But that’s just it – Sam isn’t currently taking shelter, but is instead looking for penicillin to help a class mate with some blood poisoning while simultaneously avoiding some starved timber wolves. Can anyone get to where they need to in time before things get a little bit more serious than temperatures getting “a bit nippy”.

I’m not entirely sure why, but of all the “modern” wave of disaster epics, The Day After Tommorow has always stood out to me as being head and shoulders above the rest. It’s certainly not because the movie gives the genre a renewed sense of respectability because all the cheesy things you’d expect to find in its peers such as Dante’s Peak, Volcano and Twister are all present and correct. Characters make over dramatic, yet over simplified statements that sum up exactly how bad shit’s gonna get that come across as so serious, you can’t help but snicker like a school kid screwing around in class; there’s endless moments of back ground actors comically agog as they get pounded by wind machines before we cut to a digitally rendered disaster scene; numerous supporting actors except their fate with calm grace, happily sacrificing themselves so that someone higher up the cast list can fight on; it’s all there and its coated in layers of thick, thick cheddar.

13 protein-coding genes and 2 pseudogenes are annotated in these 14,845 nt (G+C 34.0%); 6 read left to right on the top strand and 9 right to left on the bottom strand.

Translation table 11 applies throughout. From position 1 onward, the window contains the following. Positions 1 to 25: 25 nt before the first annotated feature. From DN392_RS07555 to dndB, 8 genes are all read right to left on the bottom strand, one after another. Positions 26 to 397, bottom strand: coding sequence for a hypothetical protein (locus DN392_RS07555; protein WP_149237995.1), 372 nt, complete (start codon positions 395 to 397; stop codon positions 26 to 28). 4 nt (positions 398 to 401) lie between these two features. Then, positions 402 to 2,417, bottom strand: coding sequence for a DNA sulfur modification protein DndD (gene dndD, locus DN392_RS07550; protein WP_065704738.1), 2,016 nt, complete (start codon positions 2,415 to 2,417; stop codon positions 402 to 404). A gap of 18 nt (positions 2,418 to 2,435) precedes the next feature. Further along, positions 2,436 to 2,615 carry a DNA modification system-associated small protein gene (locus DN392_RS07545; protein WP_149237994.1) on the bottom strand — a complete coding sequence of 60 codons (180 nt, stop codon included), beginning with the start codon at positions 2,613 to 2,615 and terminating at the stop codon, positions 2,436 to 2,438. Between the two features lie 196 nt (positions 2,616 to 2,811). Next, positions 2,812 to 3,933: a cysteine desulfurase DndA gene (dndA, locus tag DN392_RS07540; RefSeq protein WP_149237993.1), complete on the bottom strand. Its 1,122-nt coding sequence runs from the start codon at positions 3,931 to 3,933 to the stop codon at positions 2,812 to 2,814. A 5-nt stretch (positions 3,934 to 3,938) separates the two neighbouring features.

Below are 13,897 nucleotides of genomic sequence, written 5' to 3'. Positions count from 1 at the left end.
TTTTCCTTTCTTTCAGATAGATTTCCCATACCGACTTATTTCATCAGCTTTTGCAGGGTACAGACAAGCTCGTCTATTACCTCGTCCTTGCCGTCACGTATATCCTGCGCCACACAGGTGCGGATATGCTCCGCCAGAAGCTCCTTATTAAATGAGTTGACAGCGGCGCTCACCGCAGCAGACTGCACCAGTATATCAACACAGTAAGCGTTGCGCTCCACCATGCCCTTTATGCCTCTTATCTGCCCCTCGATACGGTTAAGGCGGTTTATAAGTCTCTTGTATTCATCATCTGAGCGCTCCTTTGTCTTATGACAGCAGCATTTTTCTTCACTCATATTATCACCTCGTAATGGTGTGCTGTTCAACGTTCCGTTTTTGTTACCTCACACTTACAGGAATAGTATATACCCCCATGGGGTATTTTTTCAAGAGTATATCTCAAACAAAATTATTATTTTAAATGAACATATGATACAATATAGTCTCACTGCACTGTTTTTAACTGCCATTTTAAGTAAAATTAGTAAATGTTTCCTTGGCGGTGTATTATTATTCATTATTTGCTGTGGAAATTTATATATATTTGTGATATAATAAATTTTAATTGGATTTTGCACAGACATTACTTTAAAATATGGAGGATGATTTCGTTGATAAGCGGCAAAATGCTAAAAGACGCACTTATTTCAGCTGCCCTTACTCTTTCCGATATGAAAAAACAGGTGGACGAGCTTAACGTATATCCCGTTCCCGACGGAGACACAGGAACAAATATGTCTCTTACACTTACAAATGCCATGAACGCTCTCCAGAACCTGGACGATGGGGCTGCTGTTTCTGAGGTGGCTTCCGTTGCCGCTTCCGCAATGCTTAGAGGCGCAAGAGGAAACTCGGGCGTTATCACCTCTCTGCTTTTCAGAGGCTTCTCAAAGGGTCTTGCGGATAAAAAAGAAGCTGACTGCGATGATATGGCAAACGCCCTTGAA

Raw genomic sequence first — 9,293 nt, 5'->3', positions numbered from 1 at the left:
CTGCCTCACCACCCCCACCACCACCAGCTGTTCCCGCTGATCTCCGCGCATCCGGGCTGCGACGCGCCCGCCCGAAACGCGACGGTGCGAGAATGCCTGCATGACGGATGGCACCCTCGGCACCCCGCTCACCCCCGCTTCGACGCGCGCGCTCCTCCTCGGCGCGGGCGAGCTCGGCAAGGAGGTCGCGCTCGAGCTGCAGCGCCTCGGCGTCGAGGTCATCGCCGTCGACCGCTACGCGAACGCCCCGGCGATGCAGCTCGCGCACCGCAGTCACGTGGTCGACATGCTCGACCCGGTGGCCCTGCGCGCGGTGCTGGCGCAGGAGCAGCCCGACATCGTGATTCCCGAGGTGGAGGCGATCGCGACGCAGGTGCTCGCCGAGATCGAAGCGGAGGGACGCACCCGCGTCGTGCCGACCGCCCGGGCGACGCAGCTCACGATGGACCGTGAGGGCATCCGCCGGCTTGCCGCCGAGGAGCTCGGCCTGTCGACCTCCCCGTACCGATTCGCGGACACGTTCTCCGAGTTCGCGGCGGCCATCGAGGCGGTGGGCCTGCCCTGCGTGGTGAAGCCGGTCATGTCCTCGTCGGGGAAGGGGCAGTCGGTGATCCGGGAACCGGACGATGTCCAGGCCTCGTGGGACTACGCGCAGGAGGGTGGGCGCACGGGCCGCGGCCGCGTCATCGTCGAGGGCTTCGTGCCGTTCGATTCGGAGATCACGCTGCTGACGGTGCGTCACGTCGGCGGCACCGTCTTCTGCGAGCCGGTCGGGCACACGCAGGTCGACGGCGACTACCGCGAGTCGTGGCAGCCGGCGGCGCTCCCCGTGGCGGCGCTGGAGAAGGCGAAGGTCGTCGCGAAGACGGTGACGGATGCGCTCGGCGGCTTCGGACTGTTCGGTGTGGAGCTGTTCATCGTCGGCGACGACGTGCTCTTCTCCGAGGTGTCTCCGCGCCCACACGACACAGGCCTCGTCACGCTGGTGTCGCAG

And yet, there’s something of a greatest hits feel about it that turned out to be far more entertaining that Emmerich’s later effort, 2012, which also had an everything-but-the-kitchen-sink feel, but none of the earnestness. I don’t know, maybe it’s the fact that the film is genuinely trying to drop an unsubtle, ecological warning on us (two years before An Inconvenient Truth), while seemingly not realising that people go to disaster movies precisely because they want to see everything get fucked up. There’s also the grimly amusing paradox that to realise such an accelerated apocalypse on film, the on screen science has to be wildly exaggerated and incredibly simplified for a general audience, which is usually the first thing to make naysayers throw their hands up when asked to take the message seriously.
So, apart from the fact that the movie torpedoes it’s own warnings about the environment due to the fact that it still has to play like a movie, what else stands out?